• Thanks, Ann, for sharing your experiences with the spray foam. One of these days I want to try using it with wire, just to see what happens. If the inside stays hollow, that might avoid some of the weirdness of the stuff.

  4. Hej Jonni!

    Nu är jag äntligen något återställd efter en influensa och ska sätta fart med min katt.

    Läste hur du vill fylla formen med skum och är rädd att sömmarna spricker och då fick jag idén att ställa formen upp och ner i en låda med tillräckligt mycket sand.

    Hälsningar Gisela

    • Good idea, Gisela. (I love Google Translate!) Fortunately, the folks who sell the foam tell me I’m worrying unnecessarily about the foam popping the paper mache apart. As long as there’s a way for the foam to expand, like a hole at the bottom of the sculpture, the foam will expand in that direction instead of trying to get out the sides. Or, at least that’s what people keep telling me. I’ll order some foam today and try it out.

  5. This might not work, but…you could stuff the interior of the head with fiberfill. It would be quite strong if packed tightly, and you wouldn’t have to worry about additional expansion, or weight.

    I enjoy and admire your projects! Thanks.


  6. Interesting experiment. I’m eager to see how this goes. A question – paste wax dries pretty fast, rather like a varnish, right? I guess it doesn’t matter since it’s purpose here is simply to seal the clay.

    Your sculpture looks really great Jonni. I’m hoping everything works out…I’ll cringe if your original sculpture is ruined.

    • Hi Sharon. The paste wax hardened almost immediately, but I could spread it around enough to make it work. It also helped smooth out the clay a little bit. A mask-maker who watched the video on YouTube said that he uses petroleum jelly to seal wet clay, and that works for him. It would actually be easier – I thought about it myself, but chose the wax instead. More experiments are needed…

  7. Of course this may get a little pricey, but what about that expanding foam like is used around windows? It probably would be lightweight, but fairly strong.

    • Hi Terry and Dee. I’ve thought about using foam – maybe the kind you mix up yourself instead of the spray kind. The thing that worries me is that the foam might keep expanding and pop apart any seams, or just distort the shape from the inside. I’ll send an email to my local Smooth-on distributor and see if she can recommend something. It wouldn’t be cheap, but it wouldn’t cost as much as buying a kiln or having a sculpture cast in bronze, so I guess it’s all relative, right?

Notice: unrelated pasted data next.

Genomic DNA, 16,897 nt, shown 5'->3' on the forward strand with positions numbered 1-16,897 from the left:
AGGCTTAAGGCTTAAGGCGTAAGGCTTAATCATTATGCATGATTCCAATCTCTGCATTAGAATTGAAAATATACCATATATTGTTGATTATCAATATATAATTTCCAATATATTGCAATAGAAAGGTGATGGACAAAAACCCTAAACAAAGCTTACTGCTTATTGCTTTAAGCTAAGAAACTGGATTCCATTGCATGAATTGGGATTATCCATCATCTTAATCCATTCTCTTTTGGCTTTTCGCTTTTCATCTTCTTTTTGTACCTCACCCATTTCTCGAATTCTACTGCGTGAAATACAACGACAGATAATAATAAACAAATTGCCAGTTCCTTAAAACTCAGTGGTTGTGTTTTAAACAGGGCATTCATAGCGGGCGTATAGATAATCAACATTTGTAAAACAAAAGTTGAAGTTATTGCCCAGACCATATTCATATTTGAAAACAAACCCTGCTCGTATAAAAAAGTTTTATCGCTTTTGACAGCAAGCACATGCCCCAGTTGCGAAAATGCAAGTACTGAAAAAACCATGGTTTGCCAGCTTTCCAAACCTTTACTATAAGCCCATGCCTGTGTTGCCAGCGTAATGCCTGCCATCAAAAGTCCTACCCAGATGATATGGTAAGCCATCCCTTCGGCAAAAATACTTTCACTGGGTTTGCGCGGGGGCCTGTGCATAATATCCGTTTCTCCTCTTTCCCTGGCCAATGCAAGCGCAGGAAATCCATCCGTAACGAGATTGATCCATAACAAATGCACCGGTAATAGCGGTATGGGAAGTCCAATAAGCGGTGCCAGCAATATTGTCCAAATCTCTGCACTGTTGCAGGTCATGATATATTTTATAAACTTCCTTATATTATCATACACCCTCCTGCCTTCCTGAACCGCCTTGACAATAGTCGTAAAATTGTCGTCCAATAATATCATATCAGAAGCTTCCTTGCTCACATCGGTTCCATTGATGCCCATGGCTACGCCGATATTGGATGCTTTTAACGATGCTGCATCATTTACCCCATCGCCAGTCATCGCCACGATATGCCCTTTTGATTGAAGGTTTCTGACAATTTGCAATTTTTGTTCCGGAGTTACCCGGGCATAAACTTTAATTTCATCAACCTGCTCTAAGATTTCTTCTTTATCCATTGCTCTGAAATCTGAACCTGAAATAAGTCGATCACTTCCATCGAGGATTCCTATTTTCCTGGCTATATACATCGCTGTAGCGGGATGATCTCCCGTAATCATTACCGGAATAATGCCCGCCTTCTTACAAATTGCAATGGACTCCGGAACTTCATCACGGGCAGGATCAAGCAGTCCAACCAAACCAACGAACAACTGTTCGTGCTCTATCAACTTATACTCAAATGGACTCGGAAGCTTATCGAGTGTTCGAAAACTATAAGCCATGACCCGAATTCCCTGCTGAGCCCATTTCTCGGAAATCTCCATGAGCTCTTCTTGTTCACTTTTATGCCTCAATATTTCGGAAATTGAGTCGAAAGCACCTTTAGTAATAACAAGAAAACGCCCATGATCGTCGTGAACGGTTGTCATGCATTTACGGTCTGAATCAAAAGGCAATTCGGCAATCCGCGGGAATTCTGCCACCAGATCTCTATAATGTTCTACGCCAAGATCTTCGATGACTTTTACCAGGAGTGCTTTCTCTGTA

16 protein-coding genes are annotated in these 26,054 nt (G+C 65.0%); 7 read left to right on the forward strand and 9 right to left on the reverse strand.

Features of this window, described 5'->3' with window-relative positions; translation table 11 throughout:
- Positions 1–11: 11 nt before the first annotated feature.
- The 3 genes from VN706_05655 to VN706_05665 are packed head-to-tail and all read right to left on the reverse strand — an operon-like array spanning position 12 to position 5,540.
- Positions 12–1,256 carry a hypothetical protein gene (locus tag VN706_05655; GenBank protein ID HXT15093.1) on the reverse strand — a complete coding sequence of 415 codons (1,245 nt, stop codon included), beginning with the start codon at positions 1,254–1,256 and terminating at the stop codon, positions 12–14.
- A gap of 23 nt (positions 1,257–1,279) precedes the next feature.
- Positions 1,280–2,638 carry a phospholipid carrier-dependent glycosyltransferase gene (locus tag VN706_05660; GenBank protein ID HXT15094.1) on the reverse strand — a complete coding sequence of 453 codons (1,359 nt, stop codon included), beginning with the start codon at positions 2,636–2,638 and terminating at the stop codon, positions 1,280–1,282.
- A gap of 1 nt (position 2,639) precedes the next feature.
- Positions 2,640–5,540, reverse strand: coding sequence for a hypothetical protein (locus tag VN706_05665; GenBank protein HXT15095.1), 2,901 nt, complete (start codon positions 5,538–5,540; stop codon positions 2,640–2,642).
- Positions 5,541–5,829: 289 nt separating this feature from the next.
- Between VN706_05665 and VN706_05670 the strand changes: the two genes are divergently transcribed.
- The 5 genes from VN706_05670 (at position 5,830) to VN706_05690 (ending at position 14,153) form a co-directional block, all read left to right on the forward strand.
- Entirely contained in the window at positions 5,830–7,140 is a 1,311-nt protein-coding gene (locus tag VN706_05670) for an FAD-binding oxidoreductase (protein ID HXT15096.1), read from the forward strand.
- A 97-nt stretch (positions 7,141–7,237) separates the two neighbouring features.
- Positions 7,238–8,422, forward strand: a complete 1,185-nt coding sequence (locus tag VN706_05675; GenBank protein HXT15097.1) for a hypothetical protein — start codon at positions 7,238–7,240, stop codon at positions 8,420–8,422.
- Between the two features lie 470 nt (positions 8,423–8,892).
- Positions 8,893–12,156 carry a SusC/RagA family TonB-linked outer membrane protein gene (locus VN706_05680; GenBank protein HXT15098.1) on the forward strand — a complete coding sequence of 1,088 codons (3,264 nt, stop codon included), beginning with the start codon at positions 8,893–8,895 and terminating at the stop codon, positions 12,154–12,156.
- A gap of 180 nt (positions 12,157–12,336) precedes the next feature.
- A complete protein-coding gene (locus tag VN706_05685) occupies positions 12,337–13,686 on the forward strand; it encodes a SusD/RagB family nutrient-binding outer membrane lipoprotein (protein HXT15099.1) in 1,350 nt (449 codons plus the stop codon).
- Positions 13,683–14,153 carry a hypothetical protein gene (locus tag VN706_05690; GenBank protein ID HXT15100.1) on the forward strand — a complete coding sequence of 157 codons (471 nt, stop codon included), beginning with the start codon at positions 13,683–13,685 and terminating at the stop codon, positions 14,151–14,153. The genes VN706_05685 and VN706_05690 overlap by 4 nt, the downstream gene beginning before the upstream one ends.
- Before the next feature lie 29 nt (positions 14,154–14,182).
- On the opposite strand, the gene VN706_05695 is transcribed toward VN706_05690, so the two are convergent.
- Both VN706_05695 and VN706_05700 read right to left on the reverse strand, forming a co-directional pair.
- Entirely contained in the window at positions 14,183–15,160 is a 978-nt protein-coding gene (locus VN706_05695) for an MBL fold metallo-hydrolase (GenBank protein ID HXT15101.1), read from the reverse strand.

• Hi Jonni, I was thinking that if you started at the furthest point away from the hole and kind of went slowly, maybe the foam would expand INTO the center space and you could slowly just fill it up to the point that it would keep the shape and protect from bumps. Maybe we won’t really know if it works until someone tries it. Unfortunately at the moment I don’t have any hollow heads to play with. I must watch the video now!

    • Hi Jonni,
      I used expanding foam very sucessfully to fill hollows of my Seahorse and Life sized people models. you need to have at least one out let hole to allow the foam to escape and cover surfaces around the holes to protect them. Resist the temptation to touch the expanding foam until it has set as its very sticky. Once it has set hard it can be cut or sanded easily. Its really useful to hold together a mass of internal wire and it makes the sculpture really strong as the weight is evenly distributed butit doesent add much weight. I Highly recommend this proven method and cant think of anything else that would work as well but be warned the foam will spread, a little goes a long way. Good luck – my lates figure Unah is on my website now http://www.hazelbryce.com but she was a smaller figure at only 2ft high and much more of a challenge than a life sized figure.
      Good luck hazel